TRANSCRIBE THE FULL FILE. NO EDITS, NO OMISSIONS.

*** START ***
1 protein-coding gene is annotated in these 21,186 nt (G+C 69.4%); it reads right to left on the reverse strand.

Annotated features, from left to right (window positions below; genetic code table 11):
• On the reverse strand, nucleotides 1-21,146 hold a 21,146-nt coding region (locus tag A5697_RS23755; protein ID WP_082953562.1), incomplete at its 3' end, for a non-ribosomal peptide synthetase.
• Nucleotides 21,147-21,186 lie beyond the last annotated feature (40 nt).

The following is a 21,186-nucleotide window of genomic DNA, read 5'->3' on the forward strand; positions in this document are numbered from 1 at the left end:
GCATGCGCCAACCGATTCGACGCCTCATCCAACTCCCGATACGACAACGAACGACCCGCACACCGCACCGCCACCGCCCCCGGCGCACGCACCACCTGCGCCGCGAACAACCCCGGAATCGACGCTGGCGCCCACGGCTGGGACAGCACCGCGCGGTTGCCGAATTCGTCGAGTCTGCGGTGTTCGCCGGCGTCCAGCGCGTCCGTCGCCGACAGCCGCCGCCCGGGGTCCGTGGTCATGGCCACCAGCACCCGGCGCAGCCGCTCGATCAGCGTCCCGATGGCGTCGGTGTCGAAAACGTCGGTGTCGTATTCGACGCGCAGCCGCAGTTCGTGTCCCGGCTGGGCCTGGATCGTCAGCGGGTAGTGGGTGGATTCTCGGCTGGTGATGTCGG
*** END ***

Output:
1 protein-coding gene is annotated in these 21,186 nt (G+C 69.4%); it reads right to left on the reverse strand.

Annotated features, from left to right (window positions below; genetic code table 11):
• On the reverse strand, nucleotides 1-21,146 hold a 21,146-nt coding region (locus tag A5697_RS23755; protein ID WP_082953562.1), incomplete at its 3' end, for a non-ribosomal peptide synthetase.
• Nucleotides 21,147-21,186 lie beyond the last annotated feature (40 nt).

The following is a 21,186-nucleotide window of genomic DNA, read 5'->3' on the forward strand; positions in this document are numbered from 1 at the left end:
GCATGCGCCAACCGATTCGACGCCTCATCCAACTCCCGATACGACAACGAACGACCCGCACACCGCACCGCCACCGCCCCCGGCGCACGCACCACCTGCGCCGCGAACAACCCCGGAATCGACGCTGGCGCCCACGGCTGGGACAGCACCGCGCGGTTGCCGAATTCGTCGAGTCTGCGGTGTTCGCCGGCGTCCAGCGCGTCCGTCGCCGACAGCCGCCGCCCGGGGTCCGTGGTCATGGCCACCAGCACCCGGCGCAGCCGCTCGATCAGCGTCCCGATGGCGTCGGTGTCGAAAACGTCGGTGTCGTATTCGACGCGCAGCCGCAGTTCGTGTCCCGGCTGGGCCTGGATCGTCAGCGGGTAGTGGGTGGATTCTCGGCTGGTGATGTCGG